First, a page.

They'd both been pleasantly surprised to find that Maggie had managed to keep herself perfectly fit at sixty. She was quite limber, agile and healthy from following a lifetime regime of yoga and vegetarianism. Oddly enough it was not her sixty year old body that was the problem.

Duncan had his first impasse with his gray-haired student when he tried to introduce her to fencing. She was repelled by swords and taking the offensive in an attack. He hadn't seen that intense an aversion to combat from an Immortal since Claudia Jardine.

Maggie Jennings absolutely refused to carry a sword. After relentless nagging, Duncan managed to get her to at least agree to keep a sword near by. That didn't satisfy him completely, but it was better than no sword at all. Luckily, she didn't leave St. Michael's very often.

Joe saw her and was immediately by her side.

"Maggie!" They hugged and then nervously backed away from each other. Both were a little unsure of their status.

Sometime during their date in The Big Easy they had become more than friends- but less than a couple. Though they were intensely attracted to each other, they had their own separate lives to lead.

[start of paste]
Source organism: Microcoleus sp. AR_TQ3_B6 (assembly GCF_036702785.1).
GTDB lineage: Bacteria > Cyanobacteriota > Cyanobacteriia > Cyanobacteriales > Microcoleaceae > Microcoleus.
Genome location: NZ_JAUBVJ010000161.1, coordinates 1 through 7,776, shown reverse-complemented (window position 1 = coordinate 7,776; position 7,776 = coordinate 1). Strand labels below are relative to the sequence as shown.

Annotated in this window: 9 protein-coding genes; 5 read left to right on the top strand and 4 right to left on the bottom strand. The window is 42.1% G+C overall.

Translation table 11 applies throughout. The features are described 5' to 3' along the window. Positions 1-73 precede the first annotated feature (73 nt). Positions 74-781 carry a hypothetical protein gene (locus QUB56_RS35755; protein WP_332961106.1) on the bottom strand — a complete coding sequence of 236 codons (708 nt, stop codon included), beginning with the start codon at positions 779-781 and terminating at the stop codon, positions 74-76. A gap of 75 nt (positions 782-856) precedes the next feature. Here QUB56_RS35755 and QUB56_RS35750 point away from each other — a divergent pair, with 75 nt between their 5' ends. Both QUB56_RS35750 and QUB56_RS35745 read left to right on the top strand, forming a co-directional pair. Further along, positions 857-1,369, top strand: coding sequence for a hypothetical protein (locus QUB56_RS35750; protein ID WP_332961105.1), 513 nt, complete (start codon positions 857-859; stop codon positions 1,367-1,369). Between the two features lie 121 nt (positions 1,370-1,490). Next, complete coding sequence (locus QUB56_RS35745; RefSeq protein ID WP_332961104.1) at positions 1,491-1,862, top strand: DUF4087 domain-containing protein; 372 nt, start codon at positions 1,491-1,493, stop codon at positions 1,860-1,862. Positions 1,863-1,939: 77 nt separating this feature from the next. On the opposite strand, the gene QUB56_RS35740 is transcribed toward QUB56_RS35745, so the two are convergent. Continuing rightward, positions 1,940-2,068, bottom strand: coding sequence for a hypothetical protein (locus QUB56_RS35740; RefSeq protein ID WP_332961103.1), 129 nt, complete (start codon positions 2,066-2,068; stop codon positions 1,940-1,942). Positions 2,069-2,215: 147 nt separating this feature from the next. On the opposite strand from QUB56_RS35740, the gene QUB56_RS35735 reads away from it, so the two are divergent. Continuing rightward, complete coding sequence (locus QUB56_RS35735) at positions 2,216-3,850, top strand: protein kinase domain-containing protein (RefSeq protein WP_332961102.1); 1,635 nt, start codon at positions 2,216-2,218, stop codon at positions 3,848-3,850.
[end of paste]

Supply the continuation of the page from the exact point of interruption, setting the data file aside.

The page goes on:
It was more than immortality that stood between them. Maggie couldn't see leaving the children of St. Michael's, not even for Joe. And while Joe didn't mind visiting St. Michael's every once in a while, he could not see living there. They'd agreed to give each other time to think things over.

So did this reunion warrant more than a hug, but less than a passionate kiss? Would a chaste peck on the cheek be appropriate or too cold and formal after New Orleans? It was all new territory.

White was watching Maggie and Joe as he commented to Duncan.

"There certainly seems to be something brewing between those two." White said with distaste.

"You have a problem with that?" Duncan was liking Keith White less and less with each passing moment.

"He's a Watcher. I have a problem with that. Is Mrs. Jennings aware he is a member of that dangerous organization of voyeurs?"

"Why should a group of historians bother you so much? Unless you have something to hide..." White addressed Duncan in a tone that was usually reserved for the village idiot.